Tuesday, December 20, 2011
Chiang Mai, Thailand in a wheelchair
I can describe Chiang Mai as a land of steep ramps. With steep ramps one may think that ravelling on a motorised wheelchair would be ideal, but mind you that public transport (tuk-tuk and songthaew) is not accessible and one needs to use regular saloon taxis to get around where carrying a motorised wheelchair may be a challenge. Having said that there are a lot of very steep ramps and one would need constant assistance to negotiate them, I must add that the local Thai people are very helpful.
I stayed at the hotel Furama. The concept of an accessible guest room was new to them and the using the en-suite shower cum toilet is not easy. He the hotel is great but probably not the best choice if you are a wheelchair user.
Wat Doi Suthep – a temple probably built around the 1383 on a mountain top. There is popular saying that those who go to Chiang Mai without visiting Doi Suthep are no better than those who have never been to Chiang Mai at all.
The good news for all wheelchair users is that it has been made accessible. There is an elevator from the road level that connect to the cable car that by-passes the 306 steps to reach the temple. Once in the temple site there are ramps (very steep) that connect the various levels in the temple.
Bad news is that the gradient of most the ramps is probably 1:4 and especially the one leading into the main temple seems extremely dangerous. I decided not to risk using it.
Royal Flora Ratchaphruek 2011– This is a floral exposition organized yearly at the Royal Agricultural Research Center. It is spread over 80 hectares of land. There is a cart ride available that one can take to see the expo. There is a special wheelchair accessible vehicle also available at the same cost that the staff helps you with. The only thing that is not so good is that once you board the vehicle you cannot get off at different areas instead have to just drive past everything. People using the regular carts have the option to hope in and out though. So according to me the best option is to take the accessible vehicle till a point and then wheel the rest.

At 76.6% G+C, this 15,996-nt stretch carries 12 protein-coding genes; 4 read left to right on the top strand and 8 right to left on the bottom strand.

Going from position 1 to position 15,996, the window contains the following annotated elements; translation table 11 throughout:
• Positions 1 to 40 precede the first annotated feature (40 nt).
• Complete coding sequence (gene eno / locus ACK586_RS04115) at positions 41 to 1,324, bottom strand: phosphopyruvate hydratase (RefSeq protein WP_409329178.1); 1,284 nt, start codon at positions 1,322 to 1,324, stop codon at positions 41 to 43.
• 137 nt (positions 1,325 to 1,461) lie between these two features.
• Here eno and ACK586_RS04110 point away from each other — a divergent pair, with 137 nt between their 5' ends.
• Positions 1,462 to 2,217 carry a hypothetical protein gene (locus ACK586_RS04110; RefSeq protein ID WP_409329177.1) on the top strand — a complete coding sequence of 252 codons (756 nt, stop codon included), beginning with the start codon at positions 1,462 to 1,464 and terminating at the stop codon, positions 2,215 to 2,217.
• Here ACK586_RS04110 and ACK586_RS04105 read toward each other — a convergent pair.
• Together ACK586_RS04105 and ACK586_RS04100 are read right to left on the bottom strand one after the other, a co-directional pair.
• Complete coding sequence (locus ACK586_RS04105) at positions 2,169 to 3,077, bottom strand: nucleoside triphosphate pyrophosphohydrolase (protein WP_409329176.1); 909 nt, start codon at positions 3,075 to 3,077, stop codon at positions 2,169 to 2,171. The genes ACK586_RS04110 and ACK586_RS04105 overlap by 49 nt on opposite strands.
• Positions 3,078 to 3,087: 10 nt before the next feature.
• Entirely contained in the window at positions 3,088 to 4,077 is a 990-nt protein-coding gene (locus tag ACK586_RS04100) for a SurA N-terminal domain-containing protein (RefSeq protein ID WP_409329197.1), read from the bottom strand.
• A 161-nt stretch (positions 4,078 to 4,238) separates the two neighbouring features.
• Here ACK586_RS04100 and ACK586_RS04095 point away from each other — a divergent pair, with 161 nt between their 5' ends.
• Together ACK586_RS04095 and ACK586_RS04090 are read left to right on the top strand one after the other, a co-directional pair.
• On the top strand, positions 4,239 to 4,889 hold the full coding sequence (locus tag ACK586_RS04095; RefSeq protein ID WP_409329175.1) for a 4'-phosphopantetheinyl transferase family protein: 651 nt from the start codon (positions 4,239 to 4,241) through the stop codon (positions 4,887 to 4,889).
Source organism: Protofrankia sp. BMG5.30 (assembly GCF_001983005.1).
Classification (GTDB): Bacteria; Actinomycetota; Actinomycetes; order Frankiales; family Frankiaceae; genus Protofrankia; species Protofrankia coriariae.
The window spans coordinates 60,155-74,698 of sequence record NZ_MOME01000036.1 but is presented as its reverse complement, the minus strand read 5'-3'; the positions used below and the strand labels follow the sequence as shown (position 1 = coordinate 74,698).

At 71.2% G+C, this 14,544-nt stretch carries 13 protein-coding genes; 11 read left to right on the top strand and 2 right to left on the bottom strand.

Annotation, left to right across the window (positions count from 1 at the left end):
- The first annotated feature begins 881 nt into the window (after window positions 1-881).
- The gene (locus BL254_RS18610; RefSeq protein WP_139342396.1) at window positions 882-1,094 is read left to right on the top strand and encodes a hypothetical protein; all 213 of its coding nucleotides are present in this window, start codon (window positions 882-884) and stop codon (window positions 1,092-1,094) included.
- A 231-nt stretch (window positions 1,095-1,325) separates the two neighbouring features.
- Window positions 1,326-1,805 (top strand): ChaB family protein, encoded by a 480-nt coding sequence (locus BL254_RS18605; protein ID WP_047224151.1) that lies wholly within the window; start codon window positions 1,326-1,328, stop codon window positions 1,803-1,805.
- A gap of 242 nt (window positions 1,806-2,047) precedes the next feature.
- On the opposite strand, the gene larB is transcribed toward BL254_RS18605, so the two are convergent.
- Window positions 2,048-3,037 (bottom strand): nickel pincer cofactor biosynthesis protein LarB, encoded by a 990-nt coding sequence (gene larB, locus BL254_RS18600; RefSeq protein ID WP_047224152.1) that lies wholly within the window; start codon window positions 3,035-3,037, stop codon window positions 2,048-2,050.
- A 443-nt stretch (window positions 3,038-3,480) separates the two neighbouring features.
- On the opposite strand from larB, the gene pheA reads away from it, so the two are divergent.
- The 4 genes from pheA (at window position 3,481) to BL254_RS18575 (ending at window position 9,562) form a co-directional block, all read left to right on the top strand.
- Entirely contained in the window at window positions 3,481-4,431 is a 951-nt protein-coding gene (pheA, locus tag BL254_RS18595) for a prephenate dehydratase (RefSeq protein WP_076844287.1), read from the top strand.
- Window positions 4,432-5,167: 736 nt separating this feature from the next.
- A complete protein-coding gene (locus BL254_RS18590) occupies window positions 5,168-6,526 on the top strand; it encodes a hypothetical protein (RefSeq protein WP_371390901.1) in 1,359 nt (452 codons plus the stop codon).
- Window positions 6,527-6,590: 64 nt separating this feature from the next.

Most of the Gardens of the King from different countries are inaccessible.
Ho Kham Royal Pavillion is accessible by a lift. Bad luck for me the lift was out of operation during my visit
Thai Tropical Garden and the Expo Plaza are accessible by steep ramps.
This is one place I missed my motorized wheelchair the most.
Night Bazaar is one of Chiang Mai’s must-sees on the city’s tourist trail. Every night thousands of tourists flock to this bizarre bazaar. It is famous throughout Thailand and is perhaps the best place in the Kingdom to stock up on souvenirs and tourist-friendly clothing and accessories. The stalls are all on the pavement and there are (steep) curb ramps to get on. At places the passage is very narrow and may be difficult to pass. There may be a step or two at some places. Definitely worth a visit even in a wheelchair. Remember to bargain!
Wat Chedi Luang – One of the most fascinating structures. Built sometime between 1385 and 1402, during the reign of King Saen Muang Ma, 7th ruler of the Mengrai dynasty, Wat Chedi Luang's massive chedi (pagoda) is a distinctive feature of the Chiang Mai skyline. At its peak, the chedi measured 60 metres across at the square base and 80 metres tall and was once the home of the Emerald Buddha, Thailand's most sacred religious relic.
Wheelchair access into the courtyard that houses this ancient pagoda is only from one corner. The temples inside this complex are not accessible, but yet just seeing the giant ancient pagoda is a treat.
Maesa Elephant Camp - In the lush tropical jungle of Chiang Mai's Maesa Valley , a big family of elephants lives side by side with their mahout caretakers. "Maea Elephant Camp" is home to one of the largest assembly of elephants in the north of Thailand. The elephants put up a show twice a day and they have also been included in the Gunnies Book of World Records.
Probably like going into any natural forest – going on a wheelchair is difficult as the ground is uneven and leveled. They have tried to give wheelchair access by building a (very steep) ramp to get on till one of the machaan’s from where one get on to the elephant for a ride. I am sure adventurous wheelchair users (that does not include me L) will be able to take an elephant ride through the forest.
Staff of the camp are helpful and willing help to negotiate the wheelchair.
Accessible toilets – before I conclude my blog I must mention that all accessible toilets throughout Thailand seem to have fixed handrails on both sides making it nearly unusable by people who do a side transfer onto the WC.
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